-Officiating was ugly in this game. A lot was let go in the first half of the game, but after Ben Marshall's questionable ejection, it seemed like everything was being called a penalty, and players caught on to that, and were doing their best to embellish infractions--including this absolute gem from Derik Johnson. That hurt the quality of play quite a bit, though did succeed in bringing the crowd into the game more, and creating a better atmosphere.

-Talk about a wild stretch of play midway through the first period with three goals being scored within 39 seconds. Minnesota-Duluth had the better jump out of the gate and were controlling play, but it was Minnesota that got on the board first when Kyle Rau scored on a rebound that Minnesota-Duluth goalie Aaron Crandall probably should have controlled.

That goal could have been deflating for Minnesota-Duluth, but they responded back beautifully with Caleb Herbert scoring 18 seconds later, and then setting up another goal just 21 seconds after that. Just a great response by a team at a difficult moment.

-Minnesota's power play was incredible all weekend, and they did so in a manner that you normally wouldn't expect from Minnesota. There weren't many pretty plays, just a lot grinding, hard work in front of the net to win battles and knock rebounds into the net. Hudson Fasching was unstoppable all weekend working down low. Even on the last goal by Boyd, Fasching didn't really factor into the play, but was such a presence in front of the net that the UMD defenseman was afraid to leave him, and that created a lane for Boyd to walk in and get a clear shot on Crandall.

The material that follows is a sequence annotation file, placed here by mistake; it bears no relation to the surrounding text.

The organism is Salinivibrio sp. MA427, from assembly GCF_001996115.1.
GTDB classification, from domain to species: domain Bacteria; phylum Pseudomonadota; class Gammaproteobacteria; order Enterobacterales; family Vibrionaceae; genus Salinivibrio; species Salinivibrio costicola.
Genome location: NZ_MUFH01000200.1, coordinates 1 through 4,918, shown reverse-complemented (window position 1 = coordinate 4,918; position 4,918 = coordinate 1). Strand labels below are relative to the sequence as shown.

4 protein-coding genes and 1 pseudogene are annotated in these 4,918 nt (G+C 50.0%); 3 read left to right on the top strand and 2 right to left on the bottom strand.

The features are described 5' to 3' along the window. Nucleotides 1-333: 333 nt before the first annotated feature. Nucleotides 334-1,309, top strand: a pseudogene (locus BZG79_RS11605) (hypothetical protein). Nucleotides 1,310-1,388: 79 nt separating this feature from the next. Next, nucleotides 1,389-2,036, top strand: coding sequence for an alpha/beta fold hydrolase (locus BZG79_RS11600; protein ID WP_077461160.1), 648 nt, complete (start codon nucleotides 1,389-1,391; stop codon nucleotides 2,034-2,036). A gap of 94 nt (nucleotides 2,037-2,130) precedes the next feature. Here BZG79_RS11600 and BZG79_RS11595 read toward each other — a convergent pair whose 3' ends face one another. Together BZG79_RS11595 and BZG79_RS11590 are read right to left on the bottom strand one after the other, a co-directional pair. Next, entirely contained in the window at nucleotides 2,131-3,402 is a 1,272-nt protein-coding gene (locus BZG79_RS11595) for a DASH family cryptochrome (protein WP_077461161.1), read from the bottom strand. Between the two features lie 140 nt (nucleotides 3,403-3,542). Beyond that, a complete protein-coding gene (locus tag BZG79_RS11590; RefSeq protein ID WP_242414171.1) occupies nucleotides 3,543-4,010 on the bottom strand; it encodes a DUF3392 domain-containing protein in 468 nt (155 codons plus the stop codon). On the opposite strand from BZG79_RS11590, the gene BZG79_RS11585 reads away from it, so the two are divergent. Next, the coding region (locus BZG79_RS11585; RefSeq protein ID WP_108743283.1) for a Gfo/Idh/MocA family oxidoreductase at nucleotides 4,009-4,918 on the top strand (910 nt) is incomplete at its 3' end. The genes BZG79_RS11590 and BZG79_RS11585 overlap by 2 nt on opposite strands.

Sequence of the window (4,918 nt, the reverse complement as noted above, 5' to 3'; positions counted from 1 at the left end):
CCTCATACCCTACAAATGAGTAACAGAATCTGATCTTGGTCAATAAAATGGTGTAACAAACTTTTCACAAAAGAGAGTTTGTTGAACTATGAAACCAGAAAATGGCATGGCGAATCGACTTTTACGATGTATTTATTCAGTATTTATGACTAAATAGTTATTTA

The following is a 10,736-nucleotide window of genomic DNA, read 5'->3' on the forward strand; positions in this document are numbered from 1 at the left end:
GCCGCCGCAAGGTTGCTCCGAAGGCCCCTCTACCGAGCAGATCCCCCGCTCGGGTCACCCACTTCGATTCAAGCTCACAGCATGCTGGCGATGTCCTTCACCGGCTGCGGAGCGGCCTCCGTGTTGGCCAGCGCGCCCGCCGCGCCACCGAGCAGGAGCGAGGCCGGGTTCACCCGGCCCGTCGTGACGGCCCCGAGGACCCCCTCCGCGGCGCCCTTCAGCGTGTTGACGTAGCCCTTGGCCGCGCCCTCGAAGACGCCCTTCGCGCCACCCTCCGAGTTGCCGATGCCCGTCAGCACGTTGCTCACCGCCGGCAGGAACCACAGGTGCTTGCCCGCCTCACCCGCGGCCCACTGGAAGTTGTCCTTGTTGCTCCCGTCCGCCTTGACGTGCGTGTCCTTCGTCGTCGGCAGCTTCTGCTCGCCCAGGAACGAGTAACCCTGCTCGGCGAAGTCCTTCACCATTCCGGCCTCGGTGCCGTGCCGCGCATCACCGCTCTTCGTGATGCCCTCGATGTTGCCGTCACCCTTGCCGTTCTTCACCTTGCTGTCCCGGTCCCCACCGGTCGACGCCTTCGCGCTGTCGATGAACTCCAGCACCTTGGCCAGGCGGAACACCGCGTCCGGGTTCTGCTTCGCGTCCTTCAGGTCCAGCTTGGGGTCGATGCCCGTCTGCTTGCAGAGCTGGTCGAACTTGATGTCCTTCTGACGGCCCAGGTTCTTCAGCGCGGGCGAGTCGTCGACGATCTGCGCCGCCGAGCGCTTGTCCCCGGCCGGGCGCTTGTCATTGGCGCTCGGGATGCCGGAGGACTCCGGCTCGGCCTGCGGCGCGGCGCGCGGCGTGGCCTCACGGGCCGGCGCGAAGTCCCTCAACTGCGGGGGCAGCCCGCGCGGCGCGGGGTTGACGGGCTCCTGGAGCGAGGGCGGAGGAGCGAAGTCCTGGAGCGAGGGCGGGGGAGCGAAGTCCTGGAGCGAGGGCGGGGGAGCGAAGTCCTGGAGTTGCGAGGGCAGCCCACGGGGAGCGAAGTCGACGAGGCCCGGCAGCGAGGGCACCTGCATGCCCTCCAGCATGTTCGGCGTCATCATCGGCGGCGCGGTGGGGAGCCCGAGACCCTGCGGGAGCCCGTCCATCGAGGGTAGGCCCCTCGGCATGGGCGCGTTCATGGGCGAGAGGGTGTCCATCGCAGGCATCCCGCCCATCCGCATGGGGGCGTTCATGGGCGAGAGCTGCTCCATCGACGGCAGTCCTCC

-It's tough for officials to get calls right when they only get one view in real time. Austin Farley didn't make the job any easier for officials by milking his hit from Ben Marshall for all it was worth, rolling around on the ice and clutching his head. He couldn't have been hurt too badly, however, as he came back at the start of the next period to score a goal on the power play that he created with his acting. There's not much that can be done in a situation like that, but it is frustrating to see.

-Last night, I said Minnesota-Duluth was a team that was a goalie away from being a great team. They proved that again tonight, skating up and down with the best team in the nation. Both of Minnesota's first two goals were rebound goals that he probably could have controlled. He was good enough tonight though, and now, Minnesota-Duluth is creeping back into the NCAA tournament picture.

-It didn't seem like much at the time, but when Seth Ambroz took a (very weak) penalty with 1:29 left in regulation, he went absolutely nuts on the official, screaming and pointing his finger in the referee's face. Normally, that would draw a 10-minute unsportsmanlike conduct penalty. Here, it didn't. That came back to be important as Ambroz scored the winning goal in a shootout that he would not have been eligible for had he been given that misconduct.